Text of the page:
Occupational health response to SARS.To the Editor: Severe acute respiratory syndrome Severe Acute Respiratory Syndrome (SARS) Definition
Severe acute respiratory syndrome (SARS) is the first emergent and highly transmissible viral disease to appear during the twenty-first century. (SARS), an occupational disease risk for healthcare workers, warrants an occupational health response, as clearly described by Esswein et al. (1). Occupational health professionals played a role in the assessment of healthcare facilities in Taiwan and many other countries. For example, occupational health professionals were invited to perform audits in at least 2 hospitals in Singapore Public/Restructured General Hospitals
Division of patients for priority of care, usually into three categories: those who will not survive even with treatment; those who will survive without treatment; and those whose survival depends on treatment. of febrile febrile /feb·rile/ (feb´ril) pertaining to or characterized by fever.
Of, relating to, or characterized by fever; feverish. patients was taking place. Other issues identified as requiring urgent attention were providing sufficient rest, shower, and changing facilities for staff, monitoring staff sickness absenteeism, and proactively managing staff mental health. Occupational health physicians subsequently served on hospital SARS debriefing committees that reviewed institutional shortcomings and recommended new measures for future outbreaks. An occupational health service unit headed by a trained occupational health physician was formed in 1 hospital.
Other occupational groups, as well as healthcare workers, are also at potential risk. These groups may include the following: 1) food handlers, defined as persons who handle, kill, or sell food animals, and persons who prepare and serve food. (More than one third of the cases in China with onset of SARS before February 1, 2003, were in food handlers .); 2) public transportation workers and airline crew (4); and 3) laboratory workers handling samples or items contaminated with SARS-associated coronavirus coronavirus /co·ro·na·vi·rus/ (ko-ro´nah-vi?rus) any virus belonging to the family Coronaviridae.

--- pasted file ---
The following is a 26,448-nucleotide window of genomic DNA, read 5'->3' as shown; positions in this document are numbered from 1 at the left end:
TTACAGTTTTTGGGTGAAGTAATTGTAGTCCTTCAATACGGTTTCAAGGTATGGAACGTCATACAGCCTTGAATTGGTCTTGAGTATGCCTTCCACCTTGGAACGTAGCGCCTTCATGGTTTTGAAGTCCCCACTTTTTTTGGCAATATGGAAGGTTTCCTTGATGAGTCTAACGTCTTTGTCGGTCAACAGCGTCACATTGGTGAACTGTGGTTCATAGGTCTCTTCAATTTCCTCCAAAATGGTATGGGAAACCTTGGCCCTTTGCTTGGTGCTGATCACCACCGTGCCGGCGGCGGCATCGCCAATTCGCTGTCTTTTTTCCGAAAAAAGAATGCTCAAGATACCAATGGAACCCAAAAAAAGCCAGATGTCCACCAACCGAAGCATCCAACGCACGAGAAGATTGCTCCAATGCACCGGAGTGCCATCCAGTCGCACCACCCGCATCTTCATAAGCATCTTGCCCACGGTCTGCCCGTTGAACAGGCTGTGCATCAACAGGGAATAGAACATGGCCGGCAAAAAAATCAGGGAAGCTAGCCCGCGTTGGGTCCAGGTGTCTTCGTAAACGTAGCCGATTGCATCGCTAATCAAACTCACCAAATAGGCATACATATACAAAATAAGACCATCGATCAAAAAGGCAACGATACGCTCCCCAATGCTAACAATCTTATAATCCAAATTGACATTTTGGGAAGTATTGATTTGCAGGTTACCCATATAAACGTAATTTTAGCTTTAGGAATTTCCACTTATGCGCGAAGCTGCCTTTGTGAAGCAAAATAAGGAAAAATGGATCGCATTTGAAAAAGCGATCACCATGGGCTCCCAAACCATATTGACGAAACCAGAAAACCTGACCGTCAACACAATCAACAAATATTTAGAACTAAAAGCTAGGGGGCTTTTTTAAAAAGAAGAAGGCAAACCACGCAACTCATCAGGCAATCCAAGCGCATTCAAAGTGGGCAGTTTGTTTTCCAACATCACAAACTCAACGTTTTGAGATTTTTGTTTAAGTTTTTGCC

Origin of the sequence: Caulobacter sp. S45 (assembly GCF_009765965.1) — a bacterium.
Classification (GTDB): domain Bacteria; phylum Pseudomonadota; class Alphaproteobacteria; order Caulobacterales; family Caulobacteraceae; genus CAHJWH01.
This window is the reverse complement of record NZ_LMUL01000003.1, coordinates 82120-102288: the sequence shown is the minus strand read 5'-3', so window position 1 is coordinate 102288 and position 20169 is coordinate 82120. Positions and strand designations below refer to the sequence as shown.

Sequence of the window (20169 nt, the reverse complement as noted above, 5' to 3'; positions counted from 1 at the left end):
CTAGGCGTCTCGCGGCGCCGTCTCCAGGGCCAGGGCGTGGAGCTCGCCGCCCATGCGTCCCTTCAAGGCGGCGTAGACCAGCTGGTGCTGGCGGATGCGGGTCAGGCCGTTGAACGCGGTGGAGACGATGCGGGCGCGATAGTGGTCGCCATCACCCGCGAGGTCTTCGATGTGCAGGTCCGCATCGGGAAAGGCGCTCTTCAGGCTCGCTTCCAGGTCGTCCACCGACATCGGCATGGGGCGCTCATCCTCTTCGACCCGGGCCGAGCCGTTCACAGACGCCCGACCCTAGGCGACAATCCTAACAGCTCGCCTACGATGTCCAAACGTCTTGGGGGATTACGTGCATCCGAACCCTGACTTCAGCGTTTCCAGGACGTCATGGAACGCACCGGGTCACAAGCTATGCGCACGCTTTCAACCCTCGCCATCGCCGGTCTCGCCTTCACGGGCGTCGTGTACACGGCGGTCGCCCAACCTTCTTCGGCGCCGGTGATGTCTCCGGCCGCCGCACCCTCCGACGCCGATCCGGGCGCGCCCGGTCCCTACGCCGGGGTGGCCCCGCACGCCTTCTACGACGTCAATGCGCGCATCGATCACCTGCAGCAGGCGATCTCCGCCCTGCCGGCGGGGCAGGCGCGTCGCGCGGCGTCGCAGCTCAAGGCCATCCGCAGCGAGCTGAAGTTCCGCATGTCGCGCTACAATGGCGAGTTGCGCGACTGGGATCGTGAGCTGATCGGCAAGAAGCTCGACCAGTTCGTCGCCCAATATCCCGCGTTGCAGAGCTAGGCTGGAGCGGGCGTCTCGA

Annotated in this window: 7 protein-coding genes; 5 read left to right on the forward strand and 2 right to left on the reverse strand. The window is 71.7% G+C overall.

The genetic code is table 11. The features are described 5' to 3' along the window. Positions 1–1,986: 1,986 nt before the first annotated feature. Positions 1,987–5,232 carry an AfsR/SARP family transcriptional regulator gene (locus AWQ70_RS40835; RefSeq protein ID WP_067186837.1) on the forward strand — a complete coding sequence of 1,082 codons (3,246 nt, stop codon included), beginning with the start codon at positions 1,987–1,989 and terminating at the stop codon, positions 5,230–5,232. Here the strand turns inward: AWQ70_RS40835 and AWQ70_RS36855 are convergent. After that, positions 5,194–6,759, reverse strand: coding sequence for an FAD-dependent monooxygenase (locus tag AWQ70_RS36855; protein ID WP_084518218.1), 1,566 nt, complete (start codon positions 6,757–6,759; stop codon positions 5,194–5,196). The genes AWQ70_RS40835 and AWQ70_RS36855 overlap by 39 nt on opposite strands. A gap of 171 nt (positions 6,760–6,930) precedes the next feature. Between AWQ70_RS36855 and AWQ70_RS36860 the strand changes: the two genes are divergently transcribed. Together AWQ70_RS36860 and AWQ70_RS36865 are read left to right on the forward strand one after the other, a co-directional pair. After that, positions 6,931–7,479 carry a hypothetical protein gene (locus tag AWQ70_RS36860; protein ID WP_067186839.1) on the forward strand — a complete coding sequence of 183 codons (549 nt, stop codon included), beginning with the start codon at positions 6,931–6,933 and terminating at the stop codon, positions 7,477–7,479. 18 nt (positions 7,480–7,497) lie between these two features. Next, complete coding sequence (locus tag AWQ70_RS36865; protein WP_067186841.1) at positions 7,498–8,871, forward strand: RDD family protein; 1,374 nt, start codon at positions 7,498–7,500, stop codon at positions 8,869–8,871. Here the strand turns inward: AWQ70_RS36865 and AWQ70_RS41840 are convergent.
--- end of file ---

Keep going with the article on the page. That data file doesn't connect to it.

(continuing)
Coronavirus /Co·ro·na·vi·rus/ (ko-ro´nah-vi?rus (5). In Singapore, 2 taxi drivers were infected after ferrying SARS patients to healthcare facilities, and 1 Singapore Airlines cabin attendant came down with the infection after a flight with infected passengers on board. Occupationally acquired SARS infections have been documented in Singapore, Taiwan, and Beijing. Clearly, occupational health responses are needed in these occupational settings.
The recognition of SARS as an occupational disease has broader implications. Depending on country legislation, persons who contract SARS while performing their work may be eligible for worker's compensation. Employers would be obligated ob·li·gate
tr.v. ob·li·gat·ed, ob·li·gat·ing, ob·li·gates
1. To bind, compel, or constrain by a social, legal, or moral tie. See Synonyms at force.
2. To cause to be grateful or indebted; oblige. to provide a sate and healthy workplace for their employees.
David Koh, * Meng-Kin Lim, * Choon-Nam Ong, * and Sin-Eng Chia *
* National University of Singapore The National University of Singapore (Abbreviation: NUS) is Singapore's oldest university. It is the largest university in the country in terms of student enrollment and curriculum offered. , Singapore
(1.) Esswein EJ, Kiefer M, Wallingford K, Burr G, Lee LJH LJH Little Jack Horner (children's story) , Wang JD, et al. Environmental and occupational health response to SARS, Taiwan, 2003. Emerg infect Dis. 2004;10:1187-94.
(2.) Koh D, Lim MK, Chia SE. SARS: health care work can be hazardous to health. Occup Med. 2003;53:241-3.
(3.) World Health Organization. Consensus document on the epidemiology of severe acute respiratory syndrome (SARS). 17 Oct 2003. Geneva Geneva, canton and city, Switzerland
Geneva (jənē`və), Fr. Genève, canton (1990 pop. 373,019), 109 sq mi (282 sq km), SW Switzerland, surrounding the southwest tip of the Lake of Geneva. : The Organization; 2003.
(4.) Olsen SJ, Chang HL, Cheung TY, Tang AF, Fisk Fisk , James 1834-1872.
American railroad financier and speculator who attempted in 1869 to corner the gold market with Jay Gould, leading to Black Friday, a day of nationwide financial panic. TL, Ooi SR et al. Transmission of the severe acute respiratory syndrome on aircraft. N Engl J Med. 2003;349:2416-22.
(5.) Normile D. Severe acute respiratory syndrome: lab accidents prompt calls for new containment program. Science. 2004:304: 1223-5.
Address for correspondence: David Koh, Department of Community, Occupational and Family Medicine, Faculty of Medicine (MD3), National University of Singapore, 16 Medical Drive, Singapore 117597; fax: 65-6-7791489: email: email@example.com